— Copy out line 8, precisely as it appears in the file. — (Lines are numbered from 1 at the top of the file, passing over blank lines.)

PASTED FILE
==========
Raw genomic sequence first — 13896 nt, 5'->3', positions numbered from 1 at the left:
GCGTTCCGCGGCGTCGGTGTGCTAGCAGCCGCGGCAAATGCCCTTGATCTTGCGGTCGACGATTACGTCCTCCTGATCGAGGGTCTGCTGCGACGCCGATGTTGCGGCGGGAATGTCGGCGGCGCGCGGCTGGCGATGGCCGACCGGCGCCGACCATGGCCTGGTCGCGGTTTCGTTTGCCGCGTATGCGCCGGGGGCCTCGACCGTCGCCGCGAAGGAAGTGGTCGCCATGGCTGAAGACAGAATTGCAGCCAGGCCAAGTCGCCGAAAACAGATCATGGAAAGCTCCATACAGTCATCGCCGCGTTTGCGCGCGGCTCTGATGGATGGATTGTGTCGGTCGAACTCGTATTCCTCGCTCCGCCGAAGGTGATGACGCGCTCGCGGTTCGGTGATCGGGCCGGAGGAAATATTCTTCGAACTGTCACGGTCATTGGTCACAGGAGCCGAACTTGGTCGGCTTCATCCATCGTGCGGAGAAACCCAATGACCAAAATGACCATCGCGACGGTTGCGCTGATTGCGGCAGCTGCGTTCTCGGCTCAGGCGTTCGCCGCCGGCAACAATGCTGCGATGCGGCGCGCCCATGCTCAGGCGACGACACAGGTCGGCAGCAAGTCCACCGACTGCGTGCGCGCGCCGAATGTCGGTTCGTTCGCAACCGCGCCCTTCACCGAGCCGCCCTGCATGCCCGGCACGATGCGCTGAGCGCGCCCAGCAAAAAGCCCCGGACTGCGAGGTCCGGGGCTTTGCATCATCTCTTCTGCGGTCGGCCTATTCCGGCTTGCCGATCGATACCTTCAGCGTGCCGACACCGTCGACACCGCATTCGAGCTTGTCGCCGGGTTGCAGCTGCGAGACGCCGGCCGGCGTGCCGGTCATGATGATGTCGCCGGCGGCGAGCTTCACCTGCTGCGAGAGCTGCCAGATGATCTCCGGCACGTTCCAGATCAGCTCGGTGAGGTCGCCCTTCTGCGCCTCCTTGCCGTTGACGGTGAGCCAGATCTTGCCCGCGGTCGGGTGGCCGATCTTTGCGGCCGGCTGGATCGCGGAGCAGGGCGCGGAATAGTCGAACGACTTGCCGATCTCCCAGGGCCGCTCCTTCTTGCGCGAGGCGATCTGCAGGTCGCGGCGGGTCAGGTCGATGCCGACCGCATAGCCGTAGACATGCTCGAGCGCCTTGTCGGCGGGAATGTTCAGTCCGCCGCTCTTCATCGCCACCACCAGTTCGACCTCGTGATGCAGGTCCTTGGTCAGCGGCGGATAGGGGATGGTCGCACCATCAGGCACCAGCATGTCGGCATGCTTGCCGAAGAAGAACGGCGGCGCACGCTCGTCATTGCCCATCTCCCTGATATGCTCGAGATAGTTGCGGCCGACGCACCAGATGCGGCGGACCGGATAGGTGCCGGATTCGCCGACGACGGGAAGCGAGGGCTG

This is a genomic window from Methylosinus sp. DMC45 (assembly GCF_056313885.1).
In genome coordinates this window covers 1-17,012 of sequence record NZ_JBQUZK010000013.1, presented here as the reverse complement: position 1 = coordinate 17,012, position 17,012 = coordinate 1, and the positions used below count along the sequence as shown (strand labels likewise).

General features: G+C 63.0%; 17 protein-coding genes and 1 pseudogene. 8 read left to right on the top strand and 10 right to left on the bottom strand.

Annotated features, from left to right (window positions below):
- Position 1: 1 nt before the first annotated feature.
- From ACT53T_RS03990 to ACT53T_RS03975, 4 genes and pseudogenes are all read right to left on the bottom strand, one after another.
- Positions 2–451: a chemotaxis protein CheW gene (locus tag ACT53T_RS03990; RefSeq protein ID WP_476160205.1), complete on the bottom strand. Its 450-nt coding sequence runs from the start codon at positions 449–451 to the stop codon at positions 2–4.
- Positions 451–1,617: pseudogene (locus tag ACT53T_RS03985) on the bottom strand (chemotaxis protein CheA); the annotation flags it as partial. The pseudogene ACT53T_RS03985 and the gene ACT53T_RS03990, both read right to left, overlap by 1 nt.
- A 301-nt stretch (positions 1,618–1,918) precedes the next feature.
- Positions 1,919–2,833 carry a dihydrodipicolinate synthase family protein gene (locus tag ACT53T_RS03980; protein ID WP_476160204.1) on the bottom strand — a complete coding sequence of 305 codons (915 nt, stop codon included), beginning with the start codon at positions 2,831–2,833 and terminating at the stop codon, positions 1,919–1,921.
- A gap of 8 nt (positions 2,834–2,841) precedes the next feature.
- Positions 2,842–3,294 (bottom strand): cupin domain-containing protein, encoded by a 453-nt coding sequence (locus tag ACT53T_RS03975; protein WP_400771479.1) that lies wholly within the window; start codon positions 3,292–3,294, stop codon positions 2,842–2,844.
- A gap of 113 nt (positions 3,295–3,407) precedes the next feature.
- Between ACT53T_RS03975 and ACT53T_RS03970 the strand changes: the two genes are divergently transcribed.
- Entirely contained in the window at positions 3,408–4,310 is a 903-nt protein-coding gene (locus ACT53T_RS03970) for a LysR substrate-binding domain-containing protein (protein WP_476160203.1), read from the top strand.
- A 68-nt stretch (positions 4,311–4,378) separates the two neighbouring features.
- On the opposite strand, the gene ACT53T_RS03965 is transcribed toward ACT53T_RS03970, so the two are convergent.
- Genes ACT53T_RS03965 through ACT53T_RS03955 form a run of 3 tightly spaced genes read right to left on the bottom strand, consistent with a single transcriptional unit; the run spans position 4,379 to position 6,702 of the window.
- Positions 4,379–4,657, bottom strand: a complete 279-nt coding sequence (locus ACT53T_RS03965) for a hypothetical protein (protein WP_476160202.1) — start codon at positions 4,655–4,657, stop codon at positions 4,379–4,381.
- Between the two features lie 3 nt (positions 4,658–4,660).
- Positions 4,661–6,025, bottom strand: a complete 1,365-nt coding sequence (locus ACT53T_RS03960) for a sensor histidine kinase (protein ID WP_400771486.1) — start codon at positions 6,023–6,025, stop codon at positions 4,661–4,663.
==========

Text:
- From ACT53T_RS03990 to ACT53T_RS03975, 4 genes and pseudogenes are all read right to left on the bottom strand, one after another.